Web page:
EGU21-14280
https://doi.org/10.5194/egusphere-egu21-14280
EGU General Assembly 2021
© Author(s) 2021. This work is distributed under
the Creative Commons Attribution 4.0 License.

Ion energy and momentum flux near the cometopause of Comet 67P/Churyumov-Gerasimenko

Hayley Williamson, Hans Nilsson, Anja Moslinger, Sofia Bergman, and Gabriella Stenberg-Wieser
Hayley Williamson et al.
  • Swedish Institute of Space Physics, Solar System Physics and Space Technology, Kiruna, Sweden (hayley@irf.se)

Defined as the region where the plasma interaction region of a comet goes from being solar wind-dominated to cometary ion-dominated, the cometopause is a region of comingling plasmas and complex dynamics. The Rosetta mission orbited comet 67P/Churyumov-Gerasimenko for roughly two years. During this time, the cometopause was observed by the Ion Composition Analyzer (ICA), part of the Rosetta Plasma Consortium (RPC), before and after the spacecraft was in the solar wind ion cavity, defined as the region where no solar wind ions were measured. Data from ICA shows that solar wind and cometary ions have similar momentum and energy flux moments during this transitional period, indicating mass loading and deflection of the solar wind. We examine higher order moments and distribution functions for the solar wind and cometary species between December 2015 and March 2016. The behavior of the solar wind protons indicates that in many cases these protons are deflected in a sunward direction, while the cometary ions continue to move predominately antisunward. By studying the distribution functions of the protons during these time periods, it is possible to see a non-Maxwellian energy distribution. This can inform on the nature of the cometopause boundary and the energy transfer mechanisms at play in this region.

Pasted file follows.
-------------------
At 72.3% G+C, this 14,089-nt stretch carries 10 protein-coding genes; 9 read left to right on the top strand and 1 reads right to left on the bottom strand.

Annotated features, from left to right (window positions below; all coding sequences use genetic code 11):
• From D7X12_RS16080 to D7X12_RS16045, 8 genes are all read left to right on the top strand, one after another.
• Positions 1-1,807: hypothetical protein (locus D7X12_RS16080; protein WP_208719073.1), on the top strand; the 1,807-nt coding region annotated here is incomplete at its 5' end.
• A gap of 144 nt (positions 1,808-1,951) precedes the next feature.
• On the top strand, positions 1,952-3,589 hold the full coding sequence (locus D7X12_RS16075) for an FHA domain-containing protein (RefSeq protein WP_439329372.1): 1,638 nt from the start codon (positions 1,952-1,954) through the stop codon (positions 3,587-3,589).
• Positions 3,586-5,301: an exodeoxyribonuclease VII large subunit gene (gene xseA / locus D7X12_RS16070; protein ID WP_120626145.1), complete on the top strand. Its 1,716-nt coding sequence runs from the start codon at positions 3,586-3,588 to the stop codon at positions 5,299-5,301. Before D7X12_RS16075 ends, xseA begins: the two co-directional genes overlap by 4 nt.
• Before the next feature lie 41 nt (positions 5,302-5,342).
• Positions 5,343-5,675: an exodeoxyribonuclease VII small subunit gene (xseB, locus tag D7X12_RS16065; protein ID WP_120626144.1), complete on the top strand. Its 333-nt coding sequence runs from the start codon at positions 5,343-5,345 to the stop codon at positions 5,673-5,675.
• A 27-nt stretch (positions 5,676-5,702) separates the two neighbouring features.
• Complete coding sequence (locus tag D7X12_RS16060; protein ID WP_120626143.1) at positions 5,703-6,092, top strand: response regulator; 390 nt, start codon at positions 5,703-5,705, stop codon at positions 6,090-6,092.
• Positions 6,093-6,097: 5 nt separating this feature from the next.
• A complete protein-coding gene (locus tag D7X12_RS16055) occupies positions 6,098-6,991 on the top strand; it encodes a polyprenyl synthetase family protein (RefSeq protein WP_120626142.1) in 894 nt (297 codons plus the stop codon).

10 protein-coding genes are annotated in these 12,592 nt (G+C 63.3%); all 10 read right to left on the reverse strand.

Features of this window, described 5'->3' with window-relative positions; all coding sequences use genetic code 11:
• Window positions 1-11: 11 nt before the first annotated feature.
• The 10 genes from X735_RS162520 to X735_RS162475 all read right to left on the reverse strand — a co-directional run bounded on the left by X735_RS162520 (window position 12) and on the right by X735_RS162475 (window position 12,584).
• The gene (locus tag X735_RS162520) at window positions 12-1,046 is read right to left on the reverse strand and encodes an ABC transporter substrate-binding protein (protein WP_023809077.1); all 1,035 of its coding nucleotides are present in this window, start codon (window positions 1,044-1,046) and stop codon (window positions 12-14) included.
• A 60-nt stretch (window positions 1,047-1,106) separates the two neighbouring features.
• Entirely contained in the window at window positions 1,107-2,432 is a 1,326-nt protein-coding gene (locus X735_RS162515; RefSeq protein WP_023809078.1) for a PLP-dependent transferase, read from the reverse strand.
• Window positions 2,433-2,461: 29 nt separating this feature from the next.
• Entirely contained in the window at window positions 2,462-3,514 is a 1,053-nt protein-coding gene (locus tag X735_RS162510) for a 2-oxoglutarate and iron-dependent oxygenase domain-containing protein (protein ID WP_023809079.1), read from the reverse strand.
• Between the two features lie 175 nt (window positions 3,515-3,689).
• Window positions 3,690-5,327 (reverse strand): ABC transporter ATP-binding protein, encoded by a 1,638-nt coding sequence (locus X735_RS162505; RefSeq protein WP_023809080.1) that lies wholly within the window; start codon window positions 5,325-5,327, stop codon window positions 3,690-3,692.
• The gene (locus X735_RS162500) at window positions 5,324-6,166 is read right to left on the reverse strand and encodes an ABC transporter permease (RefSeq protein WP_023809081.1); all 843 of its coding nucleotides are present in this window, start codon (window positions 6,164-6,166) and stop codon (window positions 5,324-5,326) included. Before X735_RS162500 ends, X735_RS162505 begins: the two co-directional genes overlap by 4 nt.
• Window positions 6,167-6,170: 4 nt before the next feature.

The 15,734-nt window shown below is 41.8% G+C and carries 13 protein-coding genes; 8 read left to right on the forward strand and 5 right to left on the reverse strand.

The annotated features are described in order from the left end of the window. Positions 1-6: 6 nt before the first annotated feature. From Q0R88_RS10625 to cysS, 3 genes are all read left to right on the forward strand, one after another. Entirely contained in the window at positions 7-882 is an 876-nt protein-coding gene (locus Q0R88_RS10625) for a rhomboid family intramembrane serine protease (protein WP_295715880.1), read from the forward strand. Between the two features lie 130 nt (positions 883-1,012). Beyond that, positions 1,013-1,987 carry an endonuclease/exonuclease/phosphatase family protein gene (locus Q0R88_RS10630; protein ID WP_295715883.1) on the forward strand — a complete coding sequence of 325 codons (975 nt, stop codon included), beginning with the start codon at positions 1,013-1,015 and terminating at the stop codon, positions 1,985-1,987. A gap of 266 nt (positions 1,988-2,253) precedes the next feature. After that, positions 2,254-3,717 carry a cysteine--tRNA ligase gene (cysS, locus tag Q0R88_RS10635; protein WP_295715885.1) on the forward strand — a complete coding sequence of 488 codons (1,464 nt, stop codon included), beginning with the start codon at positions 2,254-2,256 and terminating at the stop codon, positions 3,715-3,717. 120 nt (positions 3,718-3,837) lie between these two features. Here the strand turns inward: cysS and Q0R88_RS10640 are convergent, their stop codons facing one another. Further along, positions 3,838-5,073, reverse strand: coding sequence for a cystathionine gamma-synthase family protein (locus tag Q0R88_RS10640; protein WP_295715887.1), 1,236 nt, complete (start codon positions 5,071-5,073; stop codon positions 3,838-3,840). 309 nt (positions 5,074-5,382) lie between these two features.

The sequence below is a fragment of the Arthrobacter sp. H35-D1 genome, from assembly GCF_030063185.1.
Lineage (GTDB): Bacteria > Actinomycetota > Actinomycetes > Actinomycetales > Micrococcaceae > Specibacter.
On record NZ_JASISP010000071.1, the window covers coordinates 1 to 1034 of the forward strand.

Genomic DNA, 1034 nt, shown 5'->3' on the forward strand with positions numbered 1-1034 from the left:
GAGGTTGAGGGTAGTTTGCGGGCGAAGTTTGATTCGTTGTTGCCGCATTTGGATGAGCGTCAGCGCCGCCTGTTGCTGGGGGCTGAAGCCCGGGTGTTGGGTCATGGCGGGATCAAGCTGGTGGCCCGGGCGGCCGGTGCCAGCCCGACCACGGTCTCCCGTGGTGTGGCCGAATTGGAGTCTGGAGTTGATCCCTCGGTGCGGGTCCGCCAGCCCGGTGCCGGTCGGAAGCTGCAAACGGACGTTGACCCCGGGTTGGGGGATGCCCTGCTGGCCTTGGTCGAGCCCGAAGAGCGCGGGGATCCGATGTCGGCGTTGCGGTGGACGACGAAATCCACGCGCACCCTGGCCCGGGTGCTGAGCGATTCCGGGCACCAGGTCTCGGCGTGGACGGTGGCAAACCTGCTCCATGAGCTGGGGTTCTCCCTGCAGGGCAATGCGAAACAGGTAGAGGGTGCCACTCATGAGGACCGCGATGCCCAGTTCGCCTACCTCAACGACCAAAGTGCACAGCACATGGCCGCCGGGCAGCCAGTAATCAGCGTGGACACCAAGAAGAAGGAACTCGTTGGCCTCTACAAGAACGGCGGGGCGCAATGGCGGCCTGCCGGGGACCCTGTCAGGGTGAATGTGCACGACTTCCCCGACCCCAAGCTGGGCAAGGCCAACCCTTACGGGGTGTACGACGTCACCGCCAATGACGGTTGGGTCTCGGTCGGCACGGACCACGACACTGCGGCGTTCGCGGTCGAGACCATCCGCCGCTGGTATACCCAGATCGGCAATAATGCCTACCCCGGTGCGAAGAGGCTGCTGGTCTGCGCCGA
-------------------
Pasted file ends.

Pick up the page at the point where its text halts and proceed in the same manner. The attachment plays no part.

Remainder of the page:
How to cite: Williamson, H., Nilsson, H., Moslinger, A., Bergman, S., and Stenberg-Wieser, G.: Ion energy and momentum flux near the cometopause of Comet 67P/Churyumov-Gerasimenko, EGU General Assembly 2021, online, 19–30 Apr 2021, EGU21-14280, https://doi.org/10.5194/egusphere-egu21-14280, 2021.

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